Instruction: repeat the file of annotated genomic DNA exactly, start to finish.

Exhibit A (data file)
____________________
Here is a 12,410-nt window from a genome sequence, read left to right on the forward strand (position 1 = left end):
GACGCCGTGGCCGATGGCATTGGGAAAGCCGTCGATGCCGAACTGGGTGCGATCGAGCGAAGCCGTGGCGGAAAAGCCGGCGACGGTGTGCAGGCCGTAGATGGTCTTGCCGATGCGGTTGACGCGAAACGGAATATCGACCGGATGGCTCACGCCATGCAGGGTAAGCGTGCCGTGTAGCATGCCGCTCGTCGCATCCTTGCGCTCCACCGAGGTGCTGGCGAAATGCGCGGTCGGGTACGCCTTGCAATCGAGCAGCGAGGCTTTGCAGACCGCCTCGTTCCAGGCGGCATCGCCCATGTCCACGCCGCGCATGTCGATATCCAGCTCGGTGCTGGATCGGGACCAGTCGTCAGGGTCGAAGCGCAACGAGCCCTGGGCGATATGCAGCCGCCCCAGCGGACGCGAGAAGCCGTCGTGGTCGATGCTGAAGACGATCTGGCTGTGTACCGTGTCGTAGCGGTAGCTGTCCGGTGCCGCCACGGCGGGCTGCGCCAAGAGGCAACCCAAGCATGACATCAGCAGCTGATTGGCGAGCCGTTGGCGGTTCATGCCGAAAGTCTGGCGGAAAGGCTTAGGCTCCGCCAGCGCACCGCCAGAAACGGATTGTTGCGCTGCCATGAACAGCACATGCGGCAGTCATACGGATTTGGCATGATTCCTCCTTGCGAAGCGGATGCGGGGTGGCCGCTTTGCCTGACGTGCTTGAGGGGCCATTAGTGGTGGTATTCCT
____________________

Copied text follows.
Here is a 12,410-nt window from a genome sequence, read left to right on the forward strand (position 1 = left end):
GACGCCGTGGCCGATGGCATTGGGAAAGCCGTCGATGCCGAACTGGGTGCGATCGAGCGAAGCCGTGGCGGAAAAGCCGGCGACGGTGTGCAGGCCGTAGATGGTCTTGCCGATGCGGTTGACGCGAAACGGAATATCGACCGGATGGCTCACGCCATGCAGGGTAAGCGTGCCGTGTAGCATGCCGCTCGTCGCATCCTTGCGCTCCACCGAGGTGCTGGCGAAATGCGCGGTCGGGTACGCCTTGCAATCGAGCAGCGAGGCTTTGCAGACCGCCTCGTTCCAGGCGGCATCGCCCATGTCCACGCCGCGCATGTCGATATCCAGCTCGGTGCTGGATCGGGACCAGTCGTCAGGGTCGAAGCGCAACGAGCCCTGGGCGATATGCAGCCGCCCCAGCGGACGCGAGAAGCCGTCGTGGTCGATGCTGAAGACGATCTGGCTGTGTACCGTGTCGTAGCGGTAGCTGTCCGGTGCCGCCACGGCGGGCTGCGCCAAGAGGCAACCCAAGCATGACATCAGCAGCTGATTGGCGAGCCGTTGGCGGTTCATGCCGAAAGTCTGGCGGAAAGGCTTAGGCTCCGCCAGCGCACCGCCAGAAACGGATTGTTGCGCTGCCATGAACAGCACATGCGGCAGTCATACGGATTTGGCATGATTCCTCCTTGCGAAGCGGATGCGGGGTGGCCGCTTTGCCTGACGTGCTTGAGGGGCCATTAGTGGTGGTATTCCT